Blog · Writing

I’m Not a Writer.

Four years ago I went to a writing conference. I learned that I was doing lots of things wrong when it came to my writing, but mostly when it came to querying agents.

I thought spell check was the same as editing.

I thought 120,000 words for a YA romance was totally fine.

You get the picture.

I met a lot of great people and ate a very overpriced salad.

We were all there for the same reason:  To get an agent.

The last day of the conference they had a speed-dating session with the agents. It cost extra. I paid the extra. I went to a class to learn how to pitch my story. I stayed up most of the night perfecting the pitch. I came up with something amazing. Much more amazing than the queries I’d sent out. I went to the session feeling very confident. Hoping for the best, preparing for the worst.

I pitched six agents. Here were my results:

Agent One:  Seemed marginally interested in my story. Told me to query her with a synopsis and the first three chapters. I was like WTF! Didn’t I just pitch the synopsis? Ok, whatever. I was just happy she didn’t reject me to my face since she was one of the first agents to reject my query via email.

Agent Two:  She said she LOVED the pitch and the fact that it was a contemporary romance, not fantasy. She asked me to send her the first three chapters and to make sure I noted it was requested material.  This made me really happy. Especially, because I had queried this agent via email a year earlier and received a rejection.

Agent Three: Same as two. Loved the pitch. Asked for the first one hundred pages. She was also one of the agents that rejected me the previous summer.

Agent Four:  She said I had a great pitch and referred me to Agent Three. She didn’t rep YA.

Agent Five:  Said she liked the idea of the story, but only if it was really dark. (Side note: Because of this comment I actually made the story dark. Dark was the element I was missing, so thanks Agent Five) She asked for the first three chapters. But more out of pity. She liked me more than the story.

Agent Six: Said the story seemed very relatable and asked for an official query, synopsis, and first three chapters.  Again, this is an agent that rejected this story a few months earlier.

I left the conference with so much hope and confidence that I would get signed. The agents all seemed to like me, like my book. I was on my way!  The next day I crashed my car. It was the universe’s way of balancing out my life. Suddenly, the path I was on didn’t seem like it was the right one.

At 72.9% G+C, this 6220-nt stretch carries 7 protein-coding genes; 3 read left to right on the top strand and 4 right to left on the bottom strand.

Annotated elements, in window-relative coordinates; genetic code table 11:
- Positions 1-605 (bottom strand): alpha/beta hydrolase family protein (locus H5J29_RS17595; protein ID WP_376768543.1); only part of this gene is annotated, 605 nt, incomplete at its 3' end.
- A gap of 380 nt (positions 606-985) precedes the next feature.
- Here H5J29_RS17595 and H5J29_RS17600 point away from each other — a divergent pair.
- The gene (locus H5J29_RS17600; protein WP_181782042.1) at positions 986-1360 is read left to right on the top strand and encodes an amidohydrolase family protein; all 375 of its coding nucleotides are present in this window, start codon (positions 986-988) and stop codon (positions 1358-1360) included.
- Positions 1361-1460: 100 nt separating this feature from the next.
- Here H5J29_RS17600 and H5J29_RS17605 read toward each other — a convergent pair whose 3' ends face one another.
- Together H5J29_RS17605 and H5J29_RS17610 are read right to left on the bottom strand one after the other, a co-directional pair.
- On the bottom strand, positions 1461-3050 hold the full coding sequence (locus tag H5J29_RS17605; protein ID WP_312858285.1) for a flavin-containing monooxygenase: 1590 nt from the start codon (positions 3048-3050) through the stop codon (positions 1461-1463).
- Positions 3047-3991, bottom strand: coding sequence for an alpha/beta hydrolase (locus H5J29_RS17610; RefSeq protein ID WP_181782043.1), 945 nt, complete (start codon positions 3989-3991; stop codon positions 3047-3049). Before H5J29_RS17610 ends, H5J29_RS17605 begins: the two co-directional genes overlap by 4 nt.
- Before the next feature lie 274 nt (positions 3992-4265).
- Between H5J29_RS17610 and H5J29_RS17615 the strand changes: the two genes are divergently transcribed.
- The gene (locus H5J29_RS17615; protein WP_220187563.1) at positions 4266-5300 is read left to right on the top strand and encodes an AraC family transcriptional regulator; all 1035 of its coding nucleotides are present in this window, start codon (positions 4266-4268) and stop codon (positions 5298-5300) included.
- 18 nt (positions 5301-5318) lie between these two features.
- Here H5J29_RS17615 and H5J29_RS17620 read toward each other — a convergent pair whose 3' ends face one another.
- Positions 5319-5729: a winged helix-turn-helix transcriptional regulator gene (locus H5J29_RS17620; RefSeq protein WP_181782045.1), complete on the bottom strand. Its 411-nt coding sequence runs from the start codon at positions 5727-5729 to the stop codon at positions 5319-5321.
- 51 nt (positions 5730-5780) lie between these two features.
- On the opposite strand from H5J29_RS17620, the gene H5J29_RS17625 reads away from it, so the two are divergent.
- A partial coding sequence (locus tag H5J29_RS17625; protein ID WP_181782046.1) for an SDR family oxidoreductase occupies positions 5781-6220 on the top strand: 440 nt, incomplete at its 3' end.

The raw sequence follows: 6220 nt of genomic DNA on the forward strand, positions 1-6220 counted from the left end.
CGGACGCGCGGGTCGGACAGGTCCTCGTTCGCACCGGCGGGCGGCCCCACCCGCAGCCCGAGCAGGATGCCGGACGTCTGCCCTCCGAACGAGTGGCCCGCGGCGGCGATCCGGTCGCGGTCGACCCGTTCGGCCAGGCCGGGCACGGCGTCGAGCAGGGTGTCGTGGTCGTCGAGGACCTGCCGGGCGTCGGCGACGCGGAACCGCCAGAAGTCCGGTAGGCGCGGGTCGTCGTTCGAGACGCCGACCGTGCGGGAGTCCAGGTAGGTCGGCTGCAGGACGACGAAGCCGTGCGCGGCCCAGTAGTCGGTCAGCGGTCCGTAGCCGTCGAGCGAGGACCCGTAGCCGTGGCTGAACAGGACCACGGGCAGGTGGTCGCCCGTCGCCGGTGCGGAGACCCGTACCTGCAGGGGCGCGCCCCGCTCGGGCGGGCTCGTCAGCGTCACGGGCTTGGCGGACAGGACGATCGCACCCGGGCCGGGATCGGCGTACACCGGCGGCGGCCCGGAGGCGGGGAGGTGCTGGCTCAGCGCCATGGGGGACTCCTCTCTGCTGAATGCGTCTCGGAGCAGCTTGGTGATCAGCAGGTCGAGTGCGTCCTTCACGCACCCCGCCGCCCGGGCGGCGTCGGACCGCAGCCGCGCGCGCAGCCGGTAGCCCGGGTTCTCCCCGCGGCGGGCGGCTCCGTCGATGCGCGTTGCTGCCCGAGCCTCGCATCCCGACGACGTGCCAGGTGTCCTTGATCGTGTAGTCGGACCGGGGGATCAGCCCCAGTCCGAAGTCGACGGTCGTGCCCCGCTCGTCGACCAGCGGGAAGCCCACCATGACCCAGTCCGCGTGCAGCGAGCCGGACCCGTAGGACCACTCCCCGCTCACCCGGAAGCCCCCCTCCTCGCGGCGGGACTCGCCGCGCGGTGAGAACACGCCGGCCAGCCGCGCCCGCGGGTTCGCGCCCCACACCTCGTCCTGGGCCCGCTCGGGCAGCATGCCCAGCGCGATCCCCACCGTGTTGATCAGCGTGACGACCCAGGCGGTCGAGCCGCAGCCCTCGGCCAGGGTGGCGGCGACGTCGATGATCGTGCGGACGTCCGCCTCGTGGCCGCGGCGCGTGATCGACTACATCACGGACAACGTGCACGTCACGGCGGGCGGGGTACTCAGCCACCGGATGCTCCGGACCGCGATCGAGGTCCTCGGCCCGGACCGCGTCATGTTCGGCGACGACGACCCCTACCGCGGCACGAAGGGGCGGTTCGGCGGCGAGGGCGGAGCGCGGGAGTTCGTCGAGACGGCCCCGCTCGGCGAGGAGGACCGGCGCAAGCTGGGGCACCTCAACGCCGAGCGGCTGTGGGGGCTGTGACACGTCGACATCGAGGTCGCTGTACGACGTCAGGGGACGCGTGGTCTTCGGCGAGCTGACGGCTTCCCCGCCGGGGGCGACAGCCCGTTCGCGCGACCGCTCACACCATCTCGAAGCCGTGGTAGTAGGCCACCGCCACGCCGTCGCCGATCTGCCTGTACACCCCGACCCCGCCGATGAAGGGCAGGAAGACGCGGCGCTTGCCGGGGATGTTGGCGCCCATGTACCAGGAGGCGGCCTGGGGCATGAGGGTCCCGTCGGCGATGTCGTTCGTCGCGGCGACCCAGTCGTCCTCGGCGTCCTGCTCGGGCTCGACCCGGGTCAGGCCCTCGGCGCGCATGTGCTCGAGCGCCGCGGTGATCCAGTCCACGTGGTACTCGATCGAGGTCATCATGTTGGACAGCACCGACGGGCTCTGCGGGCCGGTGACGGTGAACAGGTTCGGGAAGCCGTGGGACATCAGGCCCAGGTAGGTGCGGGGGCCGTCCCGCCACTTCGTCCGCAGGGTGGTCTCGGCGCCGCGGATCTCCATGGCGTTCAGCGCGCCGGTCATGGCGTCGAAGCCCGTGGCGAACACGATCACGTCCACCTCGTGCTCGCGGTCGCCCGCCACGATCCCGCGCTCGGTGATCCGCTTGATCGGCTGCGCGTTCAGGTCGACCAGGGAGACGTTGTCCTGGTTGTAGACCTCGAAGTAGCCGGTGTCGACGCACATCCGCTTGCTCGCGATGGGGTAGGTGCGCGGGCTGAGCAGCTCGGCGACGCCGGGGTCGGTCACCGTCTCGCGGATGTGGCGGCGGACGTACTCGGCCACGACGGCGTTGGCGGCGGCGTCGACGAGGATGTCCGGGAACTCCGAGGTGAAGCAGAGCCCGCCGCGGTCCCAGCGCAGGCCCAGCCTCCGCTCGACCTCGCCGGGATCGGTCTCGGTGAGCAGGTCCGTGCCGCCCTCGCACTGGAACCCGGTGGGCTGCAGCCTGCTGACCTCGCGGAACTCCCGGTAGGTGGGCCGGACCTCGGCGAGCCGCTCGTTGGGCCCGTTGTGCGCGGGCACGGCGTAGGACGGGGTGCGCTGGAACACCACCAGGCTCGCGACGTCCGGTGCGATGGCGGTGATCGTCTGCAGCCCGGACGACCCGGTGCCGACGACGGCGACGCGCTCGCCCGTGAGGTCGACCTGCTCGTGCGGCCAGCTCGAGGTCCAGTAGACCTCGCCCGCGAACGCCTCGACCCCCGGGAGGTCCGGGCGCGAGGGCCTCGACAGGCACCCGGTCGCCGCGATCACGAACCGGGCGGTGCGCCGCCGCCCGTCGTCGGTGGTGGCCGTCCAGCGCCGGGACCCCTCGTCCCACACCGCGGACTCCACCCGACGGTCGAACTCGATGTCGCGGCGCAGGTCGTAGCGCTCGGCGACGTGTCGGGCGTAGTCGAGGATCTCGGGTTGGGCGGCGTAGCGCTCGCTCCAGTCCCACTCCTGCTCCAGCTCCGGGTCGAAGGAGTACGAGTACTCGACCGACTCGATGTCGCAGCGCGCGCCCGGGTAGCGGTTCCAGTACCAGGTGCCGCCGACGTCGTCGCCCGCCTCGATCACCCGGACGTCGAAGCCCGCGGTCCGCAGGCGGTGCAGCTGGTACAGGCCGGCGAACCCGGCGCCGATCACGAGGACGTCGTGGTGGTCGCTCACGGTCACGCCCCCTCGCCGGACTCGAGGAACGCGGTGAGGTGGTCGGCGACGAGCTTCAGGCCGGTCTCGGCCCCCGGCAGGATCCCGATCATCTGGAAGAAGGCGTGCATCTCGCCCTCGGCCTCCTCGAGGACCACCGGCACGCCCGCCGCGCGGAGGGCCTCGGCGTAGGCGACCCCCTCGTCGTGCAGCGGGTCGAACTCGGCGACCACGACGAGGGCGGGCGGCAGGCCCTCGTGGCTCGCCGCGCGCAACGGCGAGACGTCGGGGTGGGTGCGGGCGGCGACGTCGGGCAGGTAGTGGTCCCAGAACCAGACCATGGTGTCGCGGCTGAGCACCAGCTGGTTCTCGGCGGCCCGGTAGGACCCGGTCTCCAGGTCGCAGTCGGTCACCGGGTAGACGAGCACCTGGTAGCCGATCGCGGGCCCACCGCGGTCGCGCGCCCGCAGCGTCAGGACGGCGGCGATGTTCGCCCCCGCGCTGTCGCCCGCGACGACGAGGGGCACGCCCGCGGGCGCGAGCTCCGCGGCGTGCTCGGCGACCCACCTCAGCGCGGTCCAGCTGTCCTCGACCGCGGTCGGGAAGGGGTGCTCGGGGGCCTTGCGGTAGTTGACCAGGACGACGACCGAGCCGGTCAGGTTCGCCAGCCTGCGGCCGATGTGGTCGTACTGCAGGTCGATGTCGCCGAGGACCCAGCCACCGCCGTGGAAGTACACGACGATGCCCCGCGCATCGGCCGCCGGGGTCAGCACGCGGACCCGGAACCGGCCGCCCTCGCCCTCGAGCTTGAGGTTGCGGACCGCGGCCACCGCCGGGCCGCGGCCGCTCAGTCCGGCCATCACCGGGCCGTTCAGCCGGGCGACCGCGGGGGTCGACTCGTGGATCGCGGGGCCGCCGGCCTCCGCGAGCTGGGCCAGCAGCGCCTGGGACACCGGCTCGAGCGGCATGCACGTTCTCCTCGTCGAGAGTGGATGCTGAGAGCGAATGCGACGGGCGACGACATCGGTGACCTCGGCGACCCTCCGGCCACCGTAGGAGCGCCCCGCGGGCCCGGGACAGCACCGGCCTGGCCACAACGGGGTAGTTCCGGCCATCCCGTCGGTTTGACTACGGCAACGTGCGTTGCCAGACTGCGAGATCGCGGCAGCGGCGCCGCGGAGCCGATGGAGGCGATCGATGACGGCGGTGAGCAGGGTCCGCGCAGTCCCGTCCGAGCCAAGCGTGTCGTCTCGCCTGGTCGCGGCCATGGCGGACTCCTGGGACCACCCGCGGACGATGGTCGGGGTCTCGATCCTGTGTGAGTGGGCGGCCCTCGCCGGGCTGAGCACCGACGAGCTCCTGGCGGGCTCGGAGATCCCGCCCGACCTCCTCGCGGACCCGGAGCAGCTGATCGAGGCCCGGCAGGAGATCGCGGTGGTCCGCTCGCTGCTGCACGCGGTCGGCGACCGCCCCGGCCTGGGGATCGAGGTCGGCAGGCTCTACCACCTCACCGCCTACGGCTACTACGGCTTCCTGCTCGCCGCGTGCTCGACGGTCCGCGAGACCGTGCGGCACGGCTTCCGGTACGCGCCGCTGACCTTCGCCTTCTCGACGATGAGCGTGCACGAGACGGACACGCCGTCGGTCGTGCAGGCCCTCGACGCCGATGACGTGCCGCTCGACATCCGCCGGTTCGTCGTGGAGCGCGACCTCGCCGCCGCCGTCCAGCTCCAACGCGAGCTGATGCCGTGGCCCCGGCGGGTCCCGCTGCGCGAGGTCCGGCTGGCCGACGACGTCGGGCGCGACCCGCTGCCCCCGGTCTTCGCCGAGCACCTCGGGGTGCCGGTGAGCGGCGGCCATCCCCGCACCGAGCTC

I ended up sending an unedited version of Thizz to Agent Three. She had the most success in my genre and I thought we would work well together. She sent back a rejection within five days. I was sad.

I spent the next year rewriting. Then I went back to the conference. The theme of the weekend was that self-publishing would kill my chances of being a writer. I learned that agents don’t want authors that write multiple genres. They want pretty packages they can sell. That is what they bought from me last year. I sold them on my book because I am a good sales person. Not a good writer.

I did some soul searching and thought about the other agents that requested chapters. Could they sell my book better than me? What if I want to write an adult romance or a fantasy, is that allowed?

The answer was no.

I don’t fit into a box. I’m so outside the box. I fucking stomp on the box.

I shoved the names and information of all those agents into a drawer. I will never query them anything I write. Because I’m not writing for them, I write for me. I want to decide the name of my book, what the cover will look like. I’ll take all responsibilites for typos. What I won’t do is compromise who I am.

When it comes down to it. I’m not a writer. I’m an artist.

5 thoughts on “I’m Not a Writer.

  1. Interesting thoughts. I’ve recently gone through some disappointment myself in the writing process. I’ve been writing my original story on Wattpad (writing website) for over a year now, and by the year mark, I was hoping to get a fairly good amount of reads. However, that didn’t happen. Now I wonder if my story is even worth trying to query 😦

    Like

    1. Your issue may be getting readers to find you. When I am present social media or go out and gorilla market over a weekend, my numbers spike. When I’m home writing, not posting on Facebook or blog sites, my charts flatline. It may not be the writing as much as it is the marketing. As far as querying, I hate rejection in any form. Although my initial queries were horrible, I knew that I didn’t want to answer to anyone. I don’t want someone to dictate what my story, or my style should be. So, self-publishing fit my needs. Remember, even the world’s most famous authors were rejected. 100’s of times. Over many years. So, it may have nothing to do with your writing ability, as much as it is your querying ability.

      Liked by 1 person

      1. That could be true. When I was on Wattpad, posting in the threads, I did have readers find me. However, the payoff wasn’t worth it. I’ll try to expand myself to different social media sites such as Twitter and Instagram.

        Hmm, I’ve never thought about that before. That it could be the marketing and not so much the writing. I admire how you want to take control of your writing and don’t want anyone to change your stories. I wish you the best with self-publishing. Keep staying true to yourself =)

        Liked by 1 person

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